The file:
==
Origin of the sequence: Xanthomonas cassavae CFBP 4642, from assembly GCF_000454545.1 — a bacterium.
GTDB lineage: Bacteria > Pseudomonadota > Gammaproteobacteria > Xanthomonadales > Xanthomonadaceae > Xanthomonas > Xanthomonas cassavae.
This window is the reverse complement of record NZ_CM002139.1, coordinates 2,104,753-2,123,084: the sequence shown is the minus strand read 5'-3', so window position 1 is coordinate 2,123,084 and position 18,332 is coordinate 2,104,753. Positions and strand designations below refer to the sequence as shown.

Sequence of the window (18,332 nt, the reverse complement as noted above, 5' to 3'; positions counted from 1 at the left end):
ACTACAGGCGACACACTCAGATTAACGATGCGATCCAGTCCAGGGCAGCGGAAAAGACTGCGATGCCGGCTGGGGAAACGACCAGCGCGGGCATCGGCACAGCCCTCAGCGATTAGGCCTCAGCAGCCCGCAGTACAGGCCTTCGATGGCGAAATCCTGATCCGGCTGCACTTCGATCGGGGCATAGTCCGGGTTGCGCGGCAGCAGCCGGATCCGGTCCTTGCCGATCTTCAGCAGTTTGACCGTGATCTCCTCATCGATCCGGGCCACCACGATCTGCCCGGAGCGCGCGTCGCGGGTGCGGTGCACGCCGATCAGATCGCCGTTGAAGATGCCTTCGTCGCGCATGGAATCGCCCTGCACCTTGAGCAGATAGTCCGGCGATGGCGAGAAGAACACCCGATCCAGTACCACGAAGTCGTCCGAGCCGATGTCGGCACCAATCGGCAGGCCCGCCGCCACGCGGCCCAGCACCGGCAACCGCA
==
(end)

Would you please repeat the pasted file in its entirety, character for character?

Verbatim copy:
Origin of the sequence: Xanthomonas cassavae CFBP 4642, from assembly GCF_000454545.1 — a bacterium.
GTDB lineage: Bacteria > Pseudomonadota > Gammaproteobacteria > Xanthomonadales > Xanthomonadaceae > Xanthomonas > Xanthomonas cassavae.
This window is the reverse complement of record NZ_CM002139.1, coordinates 2,104,753-2,123,084: the sequence shown is the minus strand read 5'-3', so window position 1 is coordinate 2,123,084 and position 18,332 is coordinate 2,104,753. Positions and strand designations below refer to the sequence as shown.

Sequence of the window (18,332 nt, the reverse complement as noted above, 5' to 3'; positions counted from 1 at the left end):
ACTACAGGCGACACACTCAGATTAACGATGCGATCCAGTCCAGGGCAGCGGAAAAGACTGCGATGCCGGCTGGGGAAACGACCAGCGCGGGCATCGGCACAGCCCTCAGCGATTAGGCCTCAGCAGCCCGCAGTACAGGCCTTCGATGGCGAAATCCTGATCCGGCTGCACTTCGATCGGGGCATAGTCCGGGTTGCGCGGCAGCAGCCGGATCCGGTCCTTGCCGATCTTCAGCAGTTTGACCGTGATCTCCTCATCGATCCGGGCCACCACGATCTGCCCGGAGCGCGCGTCGCGGGTGCGGTGCACGCCGATCAGATCGCCGTTGAAGATGCCTTCGTCGCGCATGGAATCGCCCTGCACCTTGAGCAGATAGTCCGGCGATGGCGAGAAGAACACCCGATCCAGTACCACGAAGTCGTCCGAGCCGATGTCGGCACCAATCGGCAGGCCCGCCGCCACGCGGCCCAGCACCGGCAACCGCA